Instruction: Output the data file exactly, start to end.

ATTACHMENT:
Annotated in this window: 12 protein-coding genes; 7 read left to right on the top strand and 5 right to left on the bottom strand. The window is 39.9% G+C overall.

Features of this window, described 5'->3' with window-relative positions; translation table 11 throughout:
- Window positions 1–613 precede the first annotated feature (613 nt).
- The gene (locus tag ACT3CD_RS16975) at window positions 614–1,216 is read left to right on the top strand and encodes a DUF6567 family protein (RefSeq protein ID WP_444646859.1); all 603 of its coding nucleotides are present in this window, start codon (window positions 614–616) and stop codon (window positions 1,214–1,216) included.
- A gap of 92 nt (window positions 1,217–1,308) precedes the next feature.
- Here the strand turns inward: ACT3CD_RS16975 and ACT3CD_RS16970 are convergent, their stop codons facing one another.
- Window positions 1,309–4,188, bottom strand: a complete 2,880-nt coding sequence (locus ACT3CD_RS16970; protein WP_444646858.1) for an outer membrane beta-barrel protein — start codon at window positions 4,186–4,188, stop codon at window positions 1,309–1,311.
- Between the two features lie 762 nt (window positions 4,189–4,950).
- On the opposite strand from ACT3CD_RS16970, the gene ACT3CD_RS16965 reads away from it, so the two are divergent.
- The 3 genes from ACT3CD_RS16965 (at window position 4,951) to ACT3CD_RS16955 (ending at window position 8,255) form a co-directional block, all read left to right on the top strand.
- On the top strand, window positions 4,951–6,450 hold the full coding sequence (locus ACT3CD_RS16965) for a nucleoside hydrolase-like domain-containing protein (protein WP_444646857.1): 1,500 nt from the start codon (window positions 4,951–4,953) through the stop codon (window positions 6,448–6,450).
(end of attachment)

Annotated in this window: 12 protein-coding genes; 7 read left to right on the top strand and 5 right to left on the bottom strand. The window is 39.9% G+C overall.

Features of this window, described 5'->3' with window-relative positions; translation table 11 throughout:
- Window positions 1–613 precede the first annotated feature (613 nt).
- The gene (locus tag ACT3CD_RS16975) at window positions 614–1,216 is read left to right on the top strand and encodes a DUF6567 family protein (RefSeq protein ID WP_444646859.1); all 603 of its coding nucleotides are present in this window, start codon (window positions 614–616) and stop codon (window positions 1,214–1,216) included.
- A gap of 92 nt (window positions 1,217–1,308) precedes the next feature.
- Here the strand turns inward: ACT3CD_RS16975 and ACT3CD_RS16970 are convergent, their stop codons facing one another.
- Window positions 1,309–4,188, bottom strand: a complete 2,880-nt coding sequence (locus ACT3CD_RS16970; protein WP_444646858.1) for an outer membrane beta-barrel protein — start codon at window positions 4,186–4,188, stop codon at window positions 1,309–1,311.
- Between the two features lie 762 nt (window positions 4,189–4,950).
- On the opposite strand from ACT3CD_RS16970, the gene ACT3CD_RS16965 reads away from it, so the two are divergent.
- The 3 genes from ACT3CD_RS16965 (at window position 4,951) to ACT3CD_RS16955 (ending at window position 8,255) form a co-directional block, all read left to right on the top strand.
- On the top strand, window positions 4,951–6,450 hold the full coding sequence (locus ACT3CD_RS16965) for a nucleoside hydrolase-like domain-containing protein (protein WP_444646857.1): 1,500 nt from the start codon (window positions 4,951–4,953) through the stop codon (window positions 6,448–6,450).